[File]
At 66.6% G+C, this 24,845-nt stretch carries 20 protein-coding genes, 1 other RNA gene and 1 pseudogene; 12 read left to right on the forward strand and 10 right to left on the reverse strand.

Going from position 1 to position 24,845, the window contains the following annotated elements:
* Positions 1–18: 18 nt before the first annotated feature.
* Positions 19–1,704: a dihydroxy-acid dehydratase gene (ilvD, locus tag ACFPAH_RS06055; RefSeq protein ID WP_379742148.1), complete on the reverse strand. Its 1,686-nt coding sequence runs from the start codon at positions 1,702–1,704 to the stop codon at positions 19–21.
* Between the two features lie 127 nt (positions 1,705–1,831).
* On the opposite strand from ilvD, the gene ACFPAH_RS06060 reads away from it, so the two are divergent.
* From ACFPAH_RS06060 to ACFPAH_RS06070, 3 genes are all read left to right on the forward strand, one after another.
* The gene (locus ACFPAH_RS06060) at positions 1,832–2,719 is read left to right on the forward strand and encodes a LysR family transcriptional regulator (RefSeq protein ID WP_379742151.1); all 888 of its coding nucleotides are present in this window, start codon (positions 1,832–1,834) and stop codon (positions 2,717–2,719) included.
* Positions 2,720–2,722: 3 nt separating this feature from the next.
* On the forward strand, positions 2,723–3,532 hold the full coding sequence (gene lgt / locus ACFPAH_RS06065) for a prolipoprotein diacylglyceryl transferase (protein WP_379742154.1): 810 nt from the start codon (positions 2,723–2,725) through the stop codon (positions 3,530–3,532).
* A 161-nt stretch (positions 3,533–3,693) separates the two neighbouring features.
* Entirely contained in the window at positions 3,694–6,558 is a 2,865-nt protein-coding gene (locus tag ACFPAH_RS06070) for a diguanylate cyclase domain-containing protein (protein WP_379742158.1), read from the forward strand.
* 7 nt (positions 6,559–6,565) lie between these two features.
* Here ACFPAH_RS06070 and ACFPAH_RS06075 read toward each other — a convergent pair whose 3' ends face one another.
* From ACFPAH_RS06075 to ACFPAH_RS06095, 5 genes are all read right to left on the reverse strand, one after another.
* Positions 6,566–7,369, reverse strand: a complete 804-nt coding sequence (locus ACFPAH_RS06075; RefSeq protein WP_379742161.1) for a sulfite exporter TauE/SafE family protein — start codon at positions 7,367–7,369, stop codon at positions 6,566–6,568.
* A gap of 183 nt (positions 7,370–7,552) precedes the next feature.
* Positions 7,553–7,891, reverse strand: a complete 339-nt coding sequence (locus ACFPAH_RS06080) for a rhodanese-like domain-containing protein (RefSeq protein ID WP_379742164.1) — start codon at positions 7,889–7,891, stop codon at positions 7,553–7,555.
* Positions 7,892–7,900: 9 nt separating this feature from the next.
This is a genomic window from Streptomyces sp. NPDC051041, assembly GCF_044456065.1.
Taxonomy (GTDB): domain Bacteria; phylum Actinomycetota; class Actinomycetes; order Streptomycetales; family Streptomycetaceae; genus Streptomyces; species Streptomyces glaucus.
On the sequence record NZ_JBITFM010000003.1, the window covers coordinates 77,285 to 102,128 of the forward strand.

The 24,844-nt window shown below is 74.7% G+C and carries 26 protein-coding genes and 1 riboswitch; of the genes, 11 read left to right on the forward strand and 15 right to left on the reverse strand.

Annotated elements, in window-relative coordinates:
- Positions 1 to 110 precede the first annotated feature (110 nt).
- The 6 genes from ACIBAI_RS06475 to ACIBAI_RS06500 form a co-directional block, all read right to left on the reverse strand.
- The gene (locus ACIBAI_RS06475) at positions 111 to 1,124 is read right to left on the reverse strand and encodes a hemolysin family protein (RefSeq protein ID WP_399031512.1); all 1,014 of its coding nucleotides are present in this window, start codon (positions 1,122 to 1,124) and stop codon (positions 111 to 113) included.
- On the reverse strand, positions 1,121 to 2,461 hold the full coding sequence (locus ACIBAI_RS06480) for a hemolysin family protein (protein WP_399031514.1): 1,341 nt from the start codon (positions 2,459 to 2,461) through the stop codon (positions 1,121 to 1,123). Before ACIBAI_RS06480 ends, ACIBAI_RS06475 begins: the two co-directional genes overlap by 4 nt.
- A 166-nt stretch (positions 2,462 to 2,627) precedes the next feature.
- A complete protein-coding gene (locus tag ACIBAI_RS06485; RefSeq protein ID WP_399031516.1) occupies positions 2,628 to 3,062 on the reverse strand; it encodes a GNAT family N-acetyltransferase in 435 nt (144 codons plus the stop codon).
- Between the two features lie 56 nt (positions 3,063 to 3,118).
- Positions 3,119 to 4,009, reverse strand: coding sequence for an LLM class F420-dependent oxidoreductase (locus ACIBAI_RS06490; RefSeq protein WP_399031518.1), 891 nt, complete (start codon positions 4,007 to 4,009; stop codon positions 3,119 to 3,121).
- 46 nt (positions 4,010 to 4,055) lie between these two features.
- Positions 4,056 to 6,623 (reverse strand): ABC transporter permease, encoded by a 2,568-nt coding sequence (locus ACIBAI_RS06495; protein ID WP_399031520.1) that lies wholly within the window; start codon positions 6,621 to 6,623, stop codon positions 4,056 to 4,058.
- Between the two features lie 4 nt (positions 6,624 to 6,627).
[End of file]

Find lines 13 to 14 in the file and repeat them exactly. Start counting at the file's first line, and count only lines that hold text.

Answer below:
* 7 nt (positions 6,559–6,565) lie between these two features.
* Here ACFPAH_RS06070 and ACFPAH_RS06075 read toward each other — a convergent pair whose 3' ends face one another.